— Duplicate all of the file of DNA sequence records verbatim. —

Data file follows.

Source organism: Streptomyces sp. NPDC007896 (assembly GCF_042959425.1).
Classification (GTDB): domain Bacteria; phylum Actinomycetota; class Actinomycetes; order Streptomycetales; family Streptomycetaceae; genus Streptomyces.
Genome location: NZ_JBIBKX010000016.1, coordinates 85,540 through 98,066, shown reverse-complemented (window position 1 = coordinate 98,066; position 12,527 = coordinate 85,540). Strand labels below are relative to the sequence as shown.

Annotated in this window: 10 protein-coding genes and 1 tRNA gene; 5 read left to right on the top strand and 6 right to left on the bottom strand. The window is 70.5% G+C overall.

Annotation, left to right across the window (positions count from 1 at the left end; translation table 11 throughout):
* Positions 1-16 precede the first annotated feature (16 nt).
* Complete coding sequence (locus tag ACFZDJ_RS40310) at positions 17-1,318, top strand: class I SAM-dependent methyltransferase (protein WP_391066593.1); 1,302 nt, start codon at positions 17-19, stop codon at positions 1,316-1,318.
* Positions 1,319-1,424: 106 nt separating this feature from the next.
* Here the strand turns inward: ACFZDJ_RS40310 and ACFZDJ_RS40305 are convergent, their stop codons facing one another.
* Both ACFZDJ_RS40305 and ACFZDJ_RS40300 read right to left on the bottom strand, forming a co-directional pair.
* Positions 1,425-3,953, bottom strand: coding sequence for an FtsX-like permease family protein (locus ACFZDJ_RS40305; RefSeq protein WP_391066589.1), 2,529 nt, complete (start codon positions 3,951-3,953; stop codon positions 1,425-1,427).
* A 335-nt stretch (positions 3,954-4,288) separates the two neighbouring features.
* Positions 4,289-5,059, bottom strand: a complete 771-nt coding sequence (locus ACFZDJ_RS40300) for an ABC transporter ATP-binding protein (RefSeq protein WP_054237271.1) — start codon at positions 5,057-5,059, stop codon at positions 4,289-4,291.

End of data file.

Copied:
Source organism: Streptomyces sp. NPDC007896 (assembly GCF_042959425.1).
Classification (GTDB): domain Bacteria; phylum Actinomycetota; class Actinomycetes; order Streptomycetales; family Streptomycetaceae; genus Streptomyces.
Genome location: NZ_JBIBKX010000016.1, coordinates 85,540 through 98,066, shown reverse-complemented (window position 1 = coordinate 98,066; position 12,527 = coordinate 85,540). Strand labels below are relative to the sequence as shown.

Annotated in this window: 10 protein-coding genes and 1 tRNA gene; 5 read left to right on the top strand and 6 right to left on the bottom strand. The window is 70.5% G+C overall.

Annotation, left to right across the window (positions count from 1 at the left end; translation table 11 throughout):
* Positions 1-16 precede the first annotated feature (16 nt).
* Complete coding sequence (locus tag ACFZDJ_RS40310) at positions 17-1,318, top strand: class I SAM-dependent methyltransferase (protein WP_391066593.1); 1,302 nt, start codon at positions 17-19, stop codon at positions 1,316-1,318.
* Positions 1,319-1,424: 106 nt separating this feature from the next.
* Here the strand turns inward: ACFZDJ_RS40310 and ACFZDJ_RS40305 are convergent, their stop codons facing one another.
* Both ACFZDJ_RS40305 and ACFZDJ_RS40300 read right to left on the bottom strand, forming a co-directional pair.
* Positions 1,425-3,953, bottom strand: coding sequence for an FtsX-like permease family protein (locus ACFZDJ_RS40305; RefSeq protein WP_391066589.1), 2,529 nt, complete (start codon positions 3,951-3,953; stop codon positions 1,425-1,427).
* A 335-nt stretch (positions 3,954-4,288) separates the two neighbouring features.
* Positions 4,289-5,059, bottom strand: a complete 771-nt coding sequence (locus ACFZDJ_RS40300) for an ABC transporter ATP-binding protein (RefSeq protein WP_054237271.1) — start codon at positions 5,057-5,059, stop codon at positions 4,289-4,291.